A little love for the G20

Today is a freebie vacation day for me.   My firm, like many other firms, banks and businesses in the financial sector, shut down in response to G20 security concerns. Not everyone though.  I noted with bitterness, a sign at the Exchange Tower Starbucks yesterday morning.

“We’ll be open Friday from 6:00 am to 4:00 pm.  Sorry for the inconvenience.”

It’s unclear who Starbucks thinks they’re inconveniencing.  Nobody’s going to be there anyway.  You could probably shoot a cannon up University Avenue today and not hit anyone or anything.  I’m appalled at Starbucks choosing the dollar over the safety of their employees.  Somebody should protest Starbucks.*

Like everyone else, I’m not happy about the price tag of this event, I’m not happy about the fence and I’m not happy about the inconveniences we’ve had to endure as a city to allow this event to happen.  But aside from all that, I’d be lying if I didn’t say that watching it all unfold has been fascinating to me.

Take, for example, Torontonians.  We are often described as cold people.  We’d prefer not to make eye contact or speak to strangers.  People here act like you’re off your meds if you smile at them.  It’s notoriously difficult for people who’ve moved here to make friends. Indeed, when I slipped on some ice this past winter, ripping open my tights, bloodying my knees and deploying the contents of my bag all over the sidewalk, I was truly shocked that someone stopped to help me.  In true Torontonian style though, I always pretend I don’t recognize the guy when I see him around the old ‘hood.  By the way, that’s practically every day since he lives just up the street from me but don’t worry, I’m pretty sure he likes it that way too.

So when Wednesday morning’s transit commute was derailed (ha!) by a police investigation at Queen’s Park subway station (some genius had left an empty suitcase on the platform and the bomb squad was necessarily called in) throwing the system into chaos (I was an hour late for work), I was surprised to find myself feeling extremely proud of Torontonians.  Normally a breakdown of such proportion would cause Torontonians to go berserk.  Honestly, I witnessed much better behaviour by New York subway patrons.  But Torontonians really held it together.  No meltdowns, no bitching, very minimal sighing and head-shaking.  The Torontonians I know were replaced by polite and helpful comrades who even shared a few jokes and laughs about our ordeal.  If only we could manage to maintain this G20 spirit going forward.

Even the TTC — and I can’t believe I’m about to pay a compliment to these guys — but even the woeful TTC deserves a round of applause for Wednesday’s performance.  Normally, you’d consider yourself lucky if you got any sort of update in a situation like this.  It’s not uncommon to stand on the platform for 20 minutes or more before someone bothers to tell you the power is off, the trains are down and you’re going to have to take a shuttle bus.   This time, however, there were tons of updates, tons of helpful TTC employees shepherding the throngs and even fantastic suggestions about alternative routes to get downtown.   Presumably the TTC was just so excited that the delay wasn’t their problem that they wanted to let everyone know.  But still, good job, TTC.  I am impressed.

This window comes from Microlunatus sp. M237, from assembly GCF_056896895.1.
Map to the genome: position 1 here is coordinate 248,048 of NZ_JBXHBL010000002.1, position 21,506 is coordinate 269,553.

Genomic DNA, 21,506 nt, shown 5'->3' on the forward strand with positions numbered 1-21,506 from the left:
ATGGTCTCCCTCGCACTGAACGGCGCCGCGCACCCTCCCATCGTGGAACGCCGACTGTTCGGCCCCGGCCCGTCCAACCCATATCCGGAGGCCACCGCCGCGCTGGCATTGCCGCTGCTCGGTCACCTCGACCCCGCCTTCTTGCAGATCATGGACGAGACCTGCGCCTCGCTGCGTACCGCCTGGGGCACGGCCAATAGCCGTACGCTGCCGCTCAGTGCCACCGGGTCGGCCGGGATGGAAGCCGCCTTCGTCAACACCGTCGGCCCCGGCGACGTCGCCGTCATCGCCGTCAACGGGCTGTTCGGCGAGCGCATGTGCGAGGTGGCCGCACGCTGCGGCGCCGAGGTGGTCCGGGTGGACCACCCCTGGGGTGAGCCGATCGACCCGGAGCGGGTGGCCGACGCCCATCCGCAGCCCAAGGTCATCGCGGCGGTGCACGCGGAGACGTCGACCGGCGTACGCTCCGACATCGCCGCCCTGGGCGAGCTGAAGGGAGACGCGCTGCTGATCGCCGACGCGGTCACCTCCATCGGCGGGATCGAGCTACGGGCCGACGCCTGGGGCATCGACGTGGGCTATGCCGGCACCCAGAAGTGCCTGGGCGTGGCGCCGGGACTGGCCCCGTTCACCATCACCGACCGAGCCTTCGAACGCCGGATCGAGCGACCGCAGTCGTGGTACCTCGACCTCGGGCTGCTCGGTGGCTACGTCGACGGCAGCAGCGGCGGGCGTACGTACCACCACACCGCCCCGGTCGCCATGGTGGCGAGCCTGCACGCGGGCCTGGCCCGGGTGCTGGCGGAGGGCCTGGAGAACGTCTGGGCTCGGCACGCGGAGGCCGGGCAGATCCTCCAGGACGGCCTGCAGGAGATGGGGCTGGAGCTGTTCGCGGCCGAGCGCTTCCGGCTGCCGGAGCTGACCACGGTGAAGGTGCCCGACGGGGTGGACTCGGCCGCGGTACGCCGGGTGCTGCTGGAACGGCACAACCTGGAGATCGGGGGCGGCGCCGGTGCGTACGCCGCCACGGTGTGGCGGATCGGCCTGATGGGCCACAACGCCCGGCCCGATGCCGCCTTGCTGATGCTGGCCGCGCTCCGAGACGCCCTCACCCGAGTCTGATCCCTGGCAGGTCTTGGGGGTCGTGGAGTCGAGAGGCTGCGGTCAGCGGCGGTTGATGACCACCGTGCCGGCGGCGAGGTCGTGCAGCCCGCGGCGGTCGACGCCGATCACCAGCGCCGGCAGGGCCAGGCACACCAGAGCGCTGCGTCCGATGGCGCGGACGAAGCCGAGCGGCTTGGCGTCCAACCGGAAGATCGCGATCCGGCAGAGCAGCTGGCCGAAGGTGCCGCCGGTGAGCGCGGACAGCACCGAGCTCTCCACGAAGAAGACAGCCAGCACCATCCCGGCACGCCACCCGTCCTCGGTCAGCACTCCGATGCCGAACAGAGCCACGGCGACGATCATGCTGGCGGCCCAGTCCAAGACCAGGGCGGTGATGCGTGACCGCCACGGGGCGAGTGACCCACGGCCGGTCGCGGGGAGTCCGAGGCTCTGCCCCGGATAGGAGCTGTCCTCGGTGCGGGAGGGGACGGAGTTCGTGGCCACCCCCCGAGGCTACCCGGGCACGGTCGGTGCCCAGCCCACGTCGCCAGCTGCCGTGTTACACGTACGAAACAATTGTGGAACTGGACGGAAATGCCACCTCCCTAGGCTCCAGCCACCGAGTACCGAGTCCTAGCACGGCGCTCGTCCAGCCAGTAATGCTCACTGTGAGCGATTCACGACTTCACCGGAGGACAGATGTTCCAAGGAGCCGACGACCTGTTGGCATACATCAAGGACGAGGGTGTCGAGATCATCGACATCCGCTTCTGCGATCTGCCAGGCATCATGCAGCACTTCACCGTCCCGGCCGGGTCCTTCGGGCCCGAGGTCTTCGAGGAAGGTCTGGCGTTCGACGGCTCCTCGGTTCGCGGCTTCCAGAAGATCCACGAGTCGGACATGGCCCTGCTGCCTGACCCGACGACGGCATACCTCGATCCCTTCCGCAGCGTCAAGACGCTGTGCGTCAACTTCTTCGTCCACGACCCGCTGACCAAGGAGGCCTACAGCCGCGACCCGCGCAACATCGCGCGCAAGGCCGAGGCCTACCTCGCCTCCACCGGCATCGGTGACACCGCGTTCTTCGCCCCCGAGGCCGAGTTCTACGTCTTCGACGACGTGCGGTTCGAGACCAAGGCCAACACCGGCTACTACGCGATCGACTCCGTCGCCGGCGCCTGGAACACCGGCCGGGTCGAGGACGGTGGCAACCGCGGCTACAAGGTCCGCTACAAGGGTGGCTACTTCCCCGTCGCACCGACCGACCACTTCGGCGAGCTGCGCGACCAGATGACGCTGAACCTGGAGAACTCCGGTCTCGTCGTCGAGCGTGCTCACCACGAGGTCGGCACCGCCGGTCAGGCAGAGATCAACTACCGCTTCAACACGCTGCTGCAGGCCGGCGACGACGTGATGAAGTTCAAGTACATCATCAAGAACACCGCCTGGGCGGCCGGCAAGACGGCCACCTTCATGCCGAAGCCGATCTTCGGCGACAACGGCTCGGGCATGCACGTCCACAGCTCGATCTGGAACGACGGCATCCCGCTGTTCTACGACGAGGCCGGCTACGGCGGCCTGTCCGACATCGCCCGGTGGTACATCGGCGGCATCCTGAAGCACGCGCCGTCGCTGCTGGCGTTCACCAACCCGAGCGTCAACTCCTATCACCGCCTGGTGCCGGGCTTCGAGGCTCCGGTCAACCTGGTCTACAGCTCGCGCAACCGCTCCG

So you see, the G20 coming to Toronto hasn’t been ALL bad.  It turns out that Torontonians have a heart, after all.  And I can’t say I’ve particularly minded entertaining impure thoughts about all the strapping young cops that have been hanging around either.

* Update, June 27: When I said someone should protest Starbucks, I didn’t mean wreck Starbucks.


A few things that didn’t fit well into the above (probably because they don’t necessarily fall into the love category):

  1. I feel particularly bad for Lizz – She lives downtown and the garbage bins at her apartment were removed as a safety precaution.  A lot of the “safety precautions” have seemed a bit outlandish to me (uprooting saplings, anyone?) but that really takes the cake.
  2. The fake lake.  I’ll steal my former co-worker Tom’s words from Facebook: I love that fake lake. How are they going to show it off? “And here’s a perfect copy of an Ontario lake. If you’d like to see a real Ontario lake – look out the f*ckin’ window!!! That’s the biggest one we have!”
  3. Does anybody else find it bizarro that I am at home today due to security concerns but The Egyptian, who works within the fence is at work?  I was actually slated to work remotely today but through a series of events too boring to go into here, it was called off so I got to sit outside drinking Vitamin Water and blogging.  Score!
  4. Finally, my absolute favourite protest so far.  It’s G8 related though, not G20.  (Close enough).  Could this protest BE any more Canadian?  First of all, it’s on canoes.  Come on!   Then the whole, Errr … excuse us … we’d like to quietly hand over this letter of protest … okay, thanks! vibe.  I’m surprised they didn’t apologize after handing over the letter.  Actually, I bet they did.

The End!

2 thoughts on “A little love for the G20

What do you think?

Fill in your details below or click an icon to log in:

WordPress.com Logo

You are commenting using your WordPress.com account. Log Out /  Change )

Google photo

You are commenting using your Google account. Log Out /  Change )

Twitter picture

You are commenting using your Twitter account. Log Out /  Change )

Facebook photo

You are commenting using your Facebook account. Log Out /  Change )

Connecting to %s